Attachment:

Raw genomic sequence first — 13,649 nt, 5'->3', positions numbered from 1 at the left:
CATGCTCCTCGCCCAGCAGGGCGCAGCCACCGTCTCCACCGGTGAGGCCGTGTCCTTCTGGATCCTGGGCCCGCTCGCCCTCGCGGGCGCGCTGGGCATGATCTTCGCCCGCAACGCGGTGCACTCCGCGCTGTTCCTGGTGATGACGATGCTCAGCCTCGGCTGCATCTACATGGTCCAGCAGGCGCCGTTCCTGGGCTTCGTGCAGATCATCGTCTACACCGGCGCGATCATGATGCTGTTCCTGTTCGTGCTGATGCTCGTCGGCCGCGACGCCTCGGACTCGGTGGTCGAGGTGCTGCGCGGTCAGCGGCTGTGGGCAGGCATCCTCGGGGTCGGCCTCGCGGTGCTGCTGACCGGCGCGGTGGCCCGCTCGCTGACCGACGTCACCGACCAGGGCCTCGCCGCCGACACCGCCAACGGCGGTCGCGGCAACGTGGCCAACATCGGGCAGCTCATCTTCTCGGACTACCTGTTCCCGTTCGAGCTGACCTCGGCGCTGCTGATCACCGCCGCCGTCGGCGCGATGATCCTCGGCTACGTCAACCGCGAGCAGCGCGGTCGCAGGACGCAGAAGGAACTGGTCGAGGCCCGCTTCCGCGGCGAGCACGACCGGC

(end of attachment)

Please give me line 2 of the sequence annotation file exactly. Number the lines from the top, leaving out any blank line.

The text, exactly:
CATGCTCCTCGCCCAGCAGGGCGCAGCCACCGTCTCCACCGGTGAGGCCGTGTCCTTCTGGATCCTGGGCCCGCTCGCCCTCGCGGGCGCGCTGGGCATGATCTTCGCCCGCAACGCGGTGCACTCCGCGCTGTTCCTGGTGATGACGATGCTCAGCCTCGGCTGCATCTACATGGTCCAGCAGGCGCCGTTCCTGGGCTTCGTGCAGATCATCGTCTACACCGGCGCGATCATGATGCTGTTCCTGTTCGTGCTGATGCTCGTCGGCCGCGACGCCTCGGACTCGGTGGTCGAGGTGCTGCGCGGTCAGCGGCTGTGGGCAGGCATCCTCGGGGTCGGCCTCGCGGTGCTGCTGACCGGCGCGGTGGCCCGCTCGCTGACCGACGTCACCGACCAGGGCCTCGCCGCCGACACCGCCAACGGCGGTCGCGGCAACGTGGCCAACATCGGGCAGCTCATCTTCTCGGACTACCTGTTCCCGTTCGAGCTGACCTCGGCGCTGCTGATCACCGCCGCCGTCGGCGCGATGATCCTCGGCTACGTCAACCGCGAGCAGCGCGGTCGCAGGACGCAGAAGGAACTGGTCGAGGCCCGCTTCCGCGGCGAGCACGACCGGC